Note: You’ll notice the while conditional is evaluated as false once our variable gets to zero. Those familiar with JavaScript and other dyanmically typed languages, will know that zero evaluates to false in our while clause.

Setting up a simple development environment

So far the examples I have given are quite trivial so far if you have studied programming before. Now I want to get into the real stuff that node is capable of, but before we do that we really need to set-up a basic development environment.

Installing node-dev

At the moment if you modify your script you need to run node again This becomes somewhat tedious. This is easily rectified:

install-node-dev

What exactly have I done there?

  1. I have invoked the node package manager using the command “npm”.
  2. The install keyword tells node that I wish to install the package “node-dev”.
  3. Finally the “-g” flag tells npm to install this globally throughout the environment.

More on this later.

If I use node-dev to start my script once the script has finished executing, it won’t fall back to the command prompt. If I edit the script when node-dev is running, it will detect that I have changed the script and restart the execution.

Installing node-inspector

For debugging purposes you could put various print statements throughout the code, but we all know this isn’t ideal. Node-inspector lets us hook chrome debugger up to node. Again we use npm install the node-inspector.

  1. npm install node-inspector -g

It installs far too many dependencies to list here.

Once node inspector is installed we can start node inspector. I usually have it running in another command windows.  To start it simply type.

  1. node-inspector

You should see the following output.

 

node-inspector

Now you need to start your script.

  1. nodedebug-brk count-down.js

The “debug-brk” option stops the script execution on the first line of code. To use the chrome debugger, you simply open chrome and type in the url localhost:8080/debug?port=5858. You can see from the screenshot below, that you can use the chrome debugger as you normally do in the browser.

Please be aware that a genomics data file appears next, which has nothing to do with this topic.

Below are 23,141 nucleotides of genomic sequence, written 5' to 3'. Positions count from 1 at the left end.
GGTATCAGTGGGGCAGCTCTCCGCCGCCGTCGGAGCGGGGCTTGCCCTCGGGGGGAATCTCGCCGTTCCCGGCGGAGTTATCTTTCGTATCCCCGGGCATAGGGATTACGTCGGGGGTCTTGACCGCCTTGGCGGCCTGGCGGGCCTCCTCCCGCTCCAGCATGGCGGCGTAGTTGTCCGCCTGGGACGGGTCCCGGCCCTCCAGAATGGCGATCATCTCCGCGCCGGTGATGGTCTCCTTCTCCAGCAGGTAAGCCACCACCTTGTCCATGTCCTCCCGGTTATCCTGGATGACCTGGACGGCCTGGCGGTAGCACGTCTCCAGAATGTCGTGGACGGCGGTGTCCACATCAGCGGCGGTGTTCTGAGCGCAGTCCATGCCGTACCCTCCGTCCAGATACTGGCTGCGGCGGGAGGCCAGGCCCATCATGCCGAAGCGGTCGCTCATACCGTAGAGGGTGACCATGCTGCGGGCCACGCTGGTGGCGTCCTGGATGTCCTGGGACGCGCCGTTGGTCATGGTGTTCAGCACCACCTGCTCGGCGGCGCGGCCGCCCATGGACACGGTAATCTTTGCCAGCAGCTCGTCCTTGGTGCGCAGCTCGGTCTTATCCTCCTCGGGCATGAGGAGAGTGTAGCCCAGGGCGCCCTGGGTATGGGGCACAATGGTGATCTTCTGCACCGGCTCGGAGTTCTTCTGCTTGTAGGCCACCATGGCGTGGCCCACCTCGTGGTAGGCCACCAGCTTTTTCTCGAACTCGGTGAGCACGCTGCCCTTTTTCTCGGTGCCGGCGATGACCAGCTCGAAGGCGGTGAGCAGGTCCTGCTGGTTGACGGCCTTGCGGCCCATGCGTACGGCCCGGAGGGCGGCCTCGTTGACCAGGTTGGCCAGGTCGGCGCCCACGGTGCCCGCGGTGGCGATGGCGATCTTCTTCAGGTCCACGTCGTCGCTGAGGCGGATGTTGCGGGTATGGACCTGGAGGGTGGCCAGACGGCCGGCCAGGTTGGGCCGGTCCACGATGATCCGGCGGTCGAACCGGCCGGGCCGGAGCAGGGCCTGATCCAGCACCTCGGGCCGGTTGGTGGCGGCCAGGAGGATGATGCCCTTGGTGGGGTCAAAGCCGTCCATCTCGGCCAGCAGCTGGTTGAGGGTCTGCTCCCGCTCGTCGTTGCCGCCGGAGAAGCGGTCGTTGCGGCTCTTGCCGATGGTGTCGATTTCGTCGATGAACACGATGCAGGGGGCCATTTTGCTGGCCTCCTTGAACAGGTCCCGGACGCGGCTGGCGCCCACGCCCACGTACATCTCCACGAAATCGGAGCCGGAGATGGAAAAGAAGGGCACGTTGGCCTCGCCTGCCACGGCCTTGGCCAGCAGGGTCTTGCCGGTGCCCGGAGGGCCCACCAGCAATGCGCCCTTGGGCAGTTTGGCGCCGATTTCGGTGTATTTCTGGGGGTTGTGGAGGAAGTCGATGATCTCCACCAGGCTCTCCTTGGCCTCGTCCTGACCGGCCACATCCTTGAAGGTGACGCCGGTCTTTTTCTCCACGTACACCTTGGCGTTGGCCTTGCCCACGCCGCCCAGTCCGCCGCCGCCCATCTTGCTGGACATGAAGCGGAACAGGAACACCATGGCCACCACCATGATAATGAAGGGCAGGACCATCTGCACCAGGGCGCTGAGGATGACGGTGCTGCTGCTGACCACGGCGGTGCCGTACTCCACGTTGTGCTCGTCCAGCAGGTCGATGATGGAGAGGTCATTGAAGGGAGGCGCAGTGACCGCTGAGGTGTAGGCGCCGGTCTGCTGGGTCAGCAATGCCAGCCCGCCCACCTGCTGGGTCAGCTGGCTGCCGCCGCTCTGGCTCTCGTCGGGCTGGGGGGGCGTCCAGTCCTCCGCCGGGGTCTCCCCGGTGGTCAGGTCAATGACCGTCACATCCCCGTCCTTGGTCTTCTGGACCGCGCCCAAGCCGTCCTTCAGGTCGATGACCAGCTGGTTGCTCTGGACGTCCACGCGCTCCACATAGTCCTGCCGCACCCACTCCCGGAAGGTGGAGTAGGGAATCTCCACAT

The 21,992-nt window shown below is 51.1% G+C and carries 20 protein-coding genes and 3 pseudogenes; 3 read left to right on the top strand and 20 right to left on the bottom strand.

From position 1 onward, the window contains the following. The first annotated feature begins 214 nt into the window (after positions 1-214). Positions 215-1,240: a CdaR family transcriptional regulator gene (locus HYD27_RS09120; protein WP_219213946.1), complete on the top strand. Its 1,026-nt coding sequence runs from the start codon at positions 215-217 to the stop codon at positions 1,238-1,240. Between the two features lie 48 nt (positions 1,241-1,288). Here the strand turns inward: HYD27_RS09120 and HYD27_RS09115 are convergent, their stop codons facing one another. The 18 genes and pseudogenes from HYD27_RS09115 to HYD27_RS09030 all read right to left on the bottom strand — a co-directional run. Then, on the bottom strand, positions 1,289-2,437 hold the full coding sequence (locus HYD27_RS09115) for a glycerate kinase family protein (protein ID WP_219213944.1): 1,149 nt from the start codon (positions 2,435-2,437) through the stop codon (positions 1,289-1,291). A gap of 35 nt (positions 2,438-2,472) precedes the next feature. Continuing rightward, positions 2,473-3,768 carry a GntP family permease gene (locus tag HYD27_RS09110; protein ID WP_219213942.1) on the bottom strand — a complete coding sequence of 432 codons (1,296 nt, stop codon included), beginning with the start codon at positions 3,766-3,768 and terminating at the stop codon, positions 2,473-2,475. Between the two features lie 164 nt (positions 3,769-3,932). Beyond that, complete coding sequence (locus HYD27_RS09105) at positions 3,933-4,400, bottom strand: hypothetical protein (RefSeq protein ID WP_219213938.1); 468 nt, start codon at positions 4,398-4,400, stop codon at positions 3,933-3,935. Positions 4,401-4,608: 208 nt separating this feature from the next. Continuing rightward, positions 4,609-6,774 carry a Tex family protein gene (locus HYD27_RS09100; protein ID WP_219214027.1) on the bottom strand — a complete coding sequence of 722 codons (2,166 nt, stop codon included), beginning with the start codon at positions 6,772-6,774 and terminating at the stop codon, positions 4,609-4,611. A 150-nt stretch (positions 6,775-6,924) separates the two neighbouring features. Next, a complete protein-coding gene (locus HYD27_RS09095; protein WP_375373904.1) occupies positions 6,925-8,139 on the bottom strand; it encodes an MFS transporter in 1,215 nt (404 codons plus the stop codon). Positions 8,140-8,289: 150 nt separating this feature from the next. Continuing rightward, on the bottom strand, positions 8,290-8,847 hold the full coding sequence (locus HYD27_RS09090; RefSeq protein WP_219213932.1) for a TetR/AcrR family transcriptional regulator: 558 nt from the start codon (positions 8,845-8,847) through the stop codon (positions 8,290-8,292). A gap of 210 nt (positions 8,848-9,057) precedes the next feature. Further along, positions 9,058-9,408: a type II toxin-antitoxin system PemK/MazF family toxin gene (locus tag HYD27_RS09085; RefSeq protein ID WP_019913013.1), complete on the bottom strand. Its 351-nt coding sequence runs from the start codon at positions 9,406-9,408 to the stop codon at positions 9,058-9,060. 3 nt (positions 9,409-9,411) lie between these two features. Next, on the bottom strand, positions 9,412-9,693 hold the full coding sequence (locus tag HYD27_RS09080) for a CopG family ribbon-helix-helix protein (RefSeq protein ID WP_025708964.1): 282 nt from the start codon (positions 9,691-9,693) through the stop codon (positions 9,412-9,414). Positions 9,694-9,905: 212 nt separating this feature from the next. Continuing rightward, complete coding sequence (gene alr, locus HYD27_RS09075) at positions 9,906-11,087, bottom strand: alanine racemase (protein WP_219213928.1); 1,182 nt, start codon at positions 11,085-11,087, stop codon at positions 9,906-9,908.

chrome-debugging

Note: I know the first screen shot says that the debugger was opened on  http://0.0.0.0:8080/debug?port=5858, this doesn’t work but putting localhost does. I don’t know why this is and it hasn’t worried me enough to research the underlying reason.

Node’s Package Manager

Node has included with it a package manager called “npm”. Just above we installed some tools to help us with development.

NPM will install and manage 3rd party code libraries that you specify and the libraries which they rely on. If you have used tools like NuGet, Gems, PEAR or are familiar with using Linux package managers you will be familiar with the concept. For now we will be downloading them from npm repository. Usage of the package manager when installing is pretty straightforward.

  1. npm install <package name>

NPM will install the package to a folder in your working directory called node_modules. You will only be able to include those libraries in node scripts that exist in that working directory. If you want to install it globally, you need to use the “-g” flag as we did before.

Note: NPM sometimes has to compile some libraries that are native i.e. they are C++ libraries. You will need a C++ compiler otherwise the package installation will fail. Node-gyp is the component that builds these C++ libraries, there are instructions here on what you need to get node-gyp (and ultimately npm) working.

On Windows 8 I found it simplest to install VS Express For Desktop and Active Python (use the 2.7.2.5 version). Then use the “VS2012 x64 Cross Tools Command Prompt” when you are using npm install.

bind() and older browsers

Had this error today from IE7 & 8 from a script that I got given to fix.

SCRIPT438: Object doesn’t support property or method ‘bind’

I have never come across bind() before, I discovered it was part of the ECMAScript 5 specification, and is only supported by newer browsers (IE9+, FF 4.0, Chrome 7.0, Opera 11.60) it not supported in earlier browser or in Safari.

I found the solution on MDN. It appears the bind() is a new property that overrides the ‘this‘ keyword in a function. A bit of copy and pasta of some code on MDN into my own script, and I had bind working again.